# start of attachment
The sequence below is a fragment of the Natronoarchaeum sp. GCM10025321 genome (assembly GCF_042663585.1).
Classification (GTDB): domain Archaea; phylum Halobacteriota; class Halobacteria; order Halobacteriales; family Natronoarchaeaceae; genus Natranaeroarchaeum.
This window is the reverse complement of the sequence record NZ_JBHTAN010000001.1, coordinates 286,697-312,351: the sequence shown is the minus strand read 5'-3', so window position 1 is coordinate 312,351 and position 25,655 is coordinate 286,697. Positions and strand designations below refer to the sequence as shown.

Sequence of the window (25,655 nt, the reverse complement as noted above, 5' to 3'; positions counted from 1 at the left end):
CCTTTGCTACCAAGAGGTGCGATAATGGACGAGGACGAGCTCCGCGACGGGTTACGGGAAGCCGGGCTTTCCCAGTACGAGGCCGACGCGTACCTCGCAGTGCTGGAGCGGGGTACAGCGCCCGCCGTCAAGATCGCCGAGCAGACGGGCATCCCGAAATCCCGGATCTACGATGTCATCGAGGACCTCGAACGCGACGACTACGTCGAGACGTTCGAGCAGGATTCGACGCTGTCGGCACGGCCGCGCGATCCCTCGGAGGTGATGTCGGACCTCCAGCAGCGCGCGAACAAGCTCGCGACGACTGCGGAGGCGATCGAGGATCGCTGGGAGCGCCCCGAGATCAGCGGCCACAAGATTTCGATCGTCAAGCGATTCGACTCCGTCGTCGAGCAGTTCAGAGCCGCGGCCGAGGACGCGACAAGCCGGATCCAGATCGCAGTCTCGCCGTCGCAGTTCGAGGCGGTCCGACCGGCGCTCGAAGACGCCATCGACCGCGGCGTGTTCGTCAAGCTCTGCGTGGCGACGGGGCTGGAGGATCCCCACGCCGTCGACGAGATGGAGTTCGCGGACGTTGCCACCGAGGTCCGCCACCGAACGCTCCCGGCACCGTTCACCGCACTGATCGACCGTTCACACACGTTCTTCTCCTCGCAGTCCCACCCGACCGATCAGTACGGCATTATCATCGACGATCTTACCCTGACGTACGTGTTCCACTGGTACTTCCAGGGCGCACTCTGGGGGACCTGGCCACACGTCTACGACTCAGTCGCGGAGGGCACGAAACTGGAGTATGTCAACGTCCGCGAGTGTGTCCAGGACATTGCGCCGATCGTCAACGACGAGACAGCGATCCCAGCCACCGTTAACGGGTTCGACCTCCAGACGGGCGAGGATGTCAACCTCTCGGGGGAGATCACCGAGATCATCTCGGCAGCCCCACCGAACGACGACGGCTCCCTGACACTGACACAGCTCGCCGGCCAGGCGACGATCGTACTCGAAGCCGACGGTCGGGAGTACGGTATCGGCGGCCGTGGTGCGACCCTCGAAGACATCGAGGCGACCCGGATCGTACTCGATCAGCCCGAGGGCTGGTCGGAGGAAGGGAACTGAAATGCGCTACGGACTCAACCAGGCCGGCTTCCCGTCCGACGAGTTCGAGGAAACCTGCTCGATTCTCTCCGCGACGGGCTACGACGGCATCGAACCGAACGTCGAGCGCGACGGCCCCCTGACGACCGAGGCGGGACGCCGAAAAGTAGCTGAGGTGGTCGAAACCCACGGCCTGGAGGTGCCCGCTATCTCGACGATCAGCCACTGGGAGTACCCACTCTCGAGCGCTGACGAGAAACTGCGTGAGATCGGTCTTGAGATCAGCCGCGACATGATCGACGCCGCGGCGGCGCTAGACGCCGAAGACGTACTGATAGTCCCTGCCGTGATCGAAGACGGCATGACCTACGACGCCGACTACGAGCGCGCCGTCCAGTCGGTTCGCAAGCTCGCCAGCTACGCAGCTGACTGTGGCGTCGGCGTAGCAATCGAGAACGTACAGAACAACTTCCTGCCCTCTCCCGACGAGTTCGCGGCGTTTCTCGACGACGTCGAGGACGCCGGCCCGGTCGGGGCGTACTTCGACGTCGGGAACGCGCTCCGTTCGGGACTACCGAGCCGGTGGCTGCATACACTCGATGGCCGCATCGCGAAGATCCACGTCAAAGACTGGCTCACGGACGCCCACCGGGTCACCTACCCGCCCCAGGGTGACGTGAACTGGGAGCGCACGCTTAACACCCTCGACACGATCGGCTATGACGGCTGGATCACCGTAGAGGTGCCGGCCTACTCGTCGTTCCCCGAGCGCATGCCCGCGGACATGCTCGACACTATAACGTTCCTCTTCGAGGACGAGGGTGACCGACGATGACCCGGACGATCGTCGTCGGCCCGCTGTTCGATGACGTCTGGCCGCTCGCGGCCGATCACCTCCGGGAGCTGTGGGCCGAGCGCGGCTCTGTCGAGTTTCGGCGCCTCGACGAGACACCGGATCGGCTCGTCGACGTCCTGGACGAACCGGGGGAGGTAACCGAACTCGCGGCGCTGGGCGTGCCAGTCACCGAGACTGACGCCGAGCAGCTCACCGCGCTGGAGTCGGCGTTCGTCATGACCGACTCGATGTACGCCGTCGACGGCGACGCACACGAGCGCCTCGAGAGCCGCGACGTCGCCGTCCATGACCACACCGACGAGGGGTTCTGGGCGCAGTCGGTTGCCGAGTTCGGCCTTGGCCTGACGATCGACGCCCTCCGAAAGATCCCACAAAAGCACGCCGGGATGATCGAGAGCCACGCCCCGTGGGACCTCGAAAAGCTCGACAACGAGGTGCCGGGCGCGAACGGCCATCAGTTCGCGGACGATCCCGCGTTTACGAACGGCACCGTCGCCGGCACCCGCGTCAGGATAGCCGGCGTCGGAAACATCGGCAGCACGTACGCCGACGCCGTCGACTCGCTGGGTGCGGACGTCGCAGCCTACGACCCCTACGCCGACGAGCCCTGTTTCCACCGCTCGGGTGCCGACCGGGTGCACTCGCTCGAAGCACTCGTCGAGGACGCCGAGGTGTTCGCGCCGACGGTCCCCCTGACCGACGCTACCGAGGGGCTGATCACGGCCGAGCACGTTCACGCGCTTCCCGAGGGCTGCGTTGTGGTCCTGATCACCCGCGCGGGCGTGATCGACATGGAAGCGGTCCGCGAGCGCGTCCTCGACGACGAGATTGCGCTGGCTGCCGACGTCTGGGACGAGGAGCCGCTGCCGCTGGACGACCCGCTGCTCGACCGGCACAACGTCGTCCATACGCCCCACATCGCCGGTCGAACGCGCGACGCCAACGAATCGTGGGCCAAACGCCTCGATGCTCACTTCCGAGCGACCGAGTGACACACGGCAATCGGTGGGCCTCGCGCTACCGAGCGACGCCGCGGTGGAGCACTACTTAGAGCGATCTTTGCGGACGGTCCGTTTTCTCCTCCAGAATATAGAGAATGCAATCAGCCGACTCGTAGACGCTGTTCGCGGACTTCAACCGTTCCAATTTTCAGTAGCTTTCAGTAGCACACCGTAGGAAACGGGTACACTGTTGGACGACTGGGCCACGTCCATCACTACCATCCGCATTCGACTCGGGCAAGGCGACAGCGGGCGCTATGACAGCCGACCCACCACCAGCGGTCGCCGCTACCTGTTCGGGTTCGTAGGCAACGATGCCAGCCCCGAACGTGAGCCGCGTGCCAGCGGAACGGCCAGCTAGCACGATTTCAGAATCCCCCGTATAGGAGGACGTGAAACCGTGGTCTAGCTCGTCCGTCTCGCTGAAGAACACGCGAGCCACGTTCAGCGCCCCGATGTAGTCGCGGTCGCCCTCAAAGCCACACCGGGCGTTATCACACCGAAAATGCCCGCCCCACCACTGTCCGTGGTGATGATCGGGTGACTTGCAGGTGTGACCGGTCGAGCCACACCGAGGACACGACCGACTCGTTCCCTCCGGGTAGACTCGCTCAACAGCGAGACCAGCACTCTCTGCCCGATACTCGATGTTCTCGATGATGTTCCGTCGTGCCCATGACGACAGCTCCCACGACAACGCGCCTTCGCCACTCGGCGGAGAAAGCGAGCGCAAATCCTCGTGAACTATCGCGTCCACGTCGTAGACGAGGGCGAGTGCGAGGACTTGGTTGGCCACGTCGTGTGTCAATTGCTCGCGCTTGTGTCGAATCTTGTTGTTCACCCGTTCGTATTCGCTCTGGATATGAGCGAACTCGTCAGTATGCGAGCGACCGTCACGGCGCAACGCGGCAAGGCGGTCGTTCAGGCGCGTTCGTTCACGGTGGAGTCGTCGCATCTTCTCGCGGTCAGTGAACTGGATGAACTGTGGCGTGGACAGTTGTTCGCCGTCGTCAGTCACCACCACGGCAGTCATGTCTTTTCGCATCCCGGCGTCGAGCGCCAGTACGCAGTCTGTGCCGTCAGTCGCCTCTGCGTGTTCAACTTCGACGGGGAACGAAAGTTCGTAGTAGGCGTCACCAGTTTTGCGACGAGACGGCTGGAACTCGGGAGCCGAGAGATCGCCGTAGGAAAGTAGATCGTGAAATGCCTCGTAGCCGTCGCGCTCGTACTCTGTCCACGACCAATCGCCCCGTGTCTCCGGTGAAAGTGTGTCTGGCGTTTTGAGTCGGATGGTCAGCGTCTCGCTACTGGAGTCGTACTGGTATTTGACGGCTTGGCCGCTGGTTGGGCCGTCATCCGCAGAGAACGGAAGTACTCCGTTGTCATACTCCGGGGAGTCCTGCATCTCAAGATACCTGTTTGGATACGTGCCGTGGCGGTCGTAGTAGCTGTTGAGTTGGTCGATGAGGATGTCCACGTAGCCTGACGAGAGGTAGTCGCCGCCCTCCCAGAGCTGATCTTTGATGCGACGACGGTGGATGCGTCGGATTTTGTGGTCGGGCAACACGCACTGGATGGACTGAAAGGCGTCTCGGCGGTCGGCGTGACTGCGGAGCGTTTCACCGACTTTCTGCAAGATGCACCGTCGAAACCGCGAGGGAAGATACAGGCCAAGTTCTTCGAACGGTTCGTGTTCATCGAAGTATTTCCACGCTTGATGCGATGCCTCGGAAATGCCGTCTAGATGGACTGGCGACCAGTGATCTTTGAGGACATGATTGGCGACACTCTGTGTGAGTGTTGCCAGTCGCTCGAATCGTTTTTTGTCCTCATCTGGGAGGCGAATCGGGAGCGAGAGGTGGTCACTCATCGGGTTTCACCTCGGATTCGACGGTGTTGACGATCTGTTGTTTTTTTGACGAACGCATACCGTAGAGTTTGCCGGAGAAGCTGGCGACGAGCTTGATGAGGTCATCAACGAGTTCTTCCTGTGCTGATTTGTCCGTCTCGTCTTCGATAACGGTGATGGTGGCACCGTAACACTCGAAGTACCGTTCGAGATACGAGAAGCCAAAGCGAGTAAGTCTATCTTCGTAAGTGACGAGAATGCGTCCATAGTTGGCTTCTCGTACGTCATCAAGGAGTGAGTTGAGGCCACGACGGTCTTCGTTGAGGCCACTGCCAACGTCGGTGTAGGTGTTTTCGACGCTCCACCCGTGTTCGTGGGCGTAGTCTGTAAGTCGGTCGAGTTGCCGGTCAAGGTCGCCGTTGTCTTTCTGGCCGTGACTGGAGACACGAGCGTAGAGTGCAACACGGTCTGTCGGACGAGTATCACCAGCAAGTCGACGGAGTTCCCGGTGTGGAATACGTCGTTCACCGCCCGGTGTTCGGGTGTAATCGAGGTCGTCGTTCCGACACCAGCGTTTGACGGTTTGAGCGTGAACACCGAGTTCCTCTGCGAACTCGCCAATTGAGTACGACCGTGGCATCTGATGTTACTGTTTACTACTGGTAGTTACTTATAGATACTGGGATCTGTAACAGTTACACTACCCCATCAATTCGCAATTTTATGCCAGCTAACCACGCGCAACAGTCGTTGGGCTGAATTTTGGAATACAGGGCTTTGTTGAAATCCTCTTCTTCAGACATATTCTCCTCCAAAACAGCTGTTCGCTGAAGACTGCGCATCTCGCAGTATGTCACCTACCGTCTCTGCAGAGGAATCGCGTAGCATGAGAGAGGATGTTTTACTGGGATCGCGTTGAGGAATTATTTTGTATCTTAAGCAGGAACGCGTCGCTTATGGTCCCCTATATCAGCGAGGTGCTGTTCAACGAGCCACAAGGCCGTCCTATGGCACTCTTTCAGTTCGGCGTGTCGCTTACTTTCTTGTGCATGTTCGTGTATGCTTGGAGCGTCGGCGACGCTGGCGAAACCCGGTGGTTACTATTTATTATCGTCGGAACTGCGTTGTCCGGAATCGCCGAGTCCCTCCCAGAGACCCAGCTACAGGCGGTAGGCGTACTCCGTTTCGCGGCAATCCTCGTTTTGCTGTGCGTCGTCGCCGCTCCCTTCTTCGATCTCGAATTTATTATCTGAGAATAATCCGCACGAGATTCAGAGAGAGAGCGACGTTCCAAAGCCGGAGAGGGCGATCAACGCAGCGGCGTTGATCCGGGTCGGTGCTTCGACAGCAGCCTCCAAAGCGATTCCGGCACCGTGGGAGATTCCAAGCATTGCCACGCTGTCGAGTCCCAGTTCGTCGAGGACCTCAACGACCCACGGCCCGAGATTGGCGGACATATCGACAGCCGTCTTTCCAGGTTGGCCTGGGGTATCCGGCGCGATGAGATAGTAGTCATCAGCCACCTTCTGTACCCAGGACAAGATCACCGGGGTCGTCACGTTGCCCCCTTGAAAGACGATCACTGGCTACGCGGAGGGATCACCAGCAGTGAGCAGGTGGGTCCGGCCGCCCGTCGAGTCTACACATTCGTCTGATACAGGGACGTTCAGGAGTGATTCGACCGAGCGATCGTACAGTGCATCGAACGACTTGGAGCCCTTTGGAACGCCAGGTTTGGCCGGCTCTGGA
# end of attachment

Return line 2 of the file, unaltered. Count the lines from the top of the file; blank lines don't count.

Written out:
Classification (GTDB): domain Archaea; phylum Halobacteriota; class Halobacteria; order Halobacteriales; family Natronoarchaeaceae; genus Natranaeroarchaeum.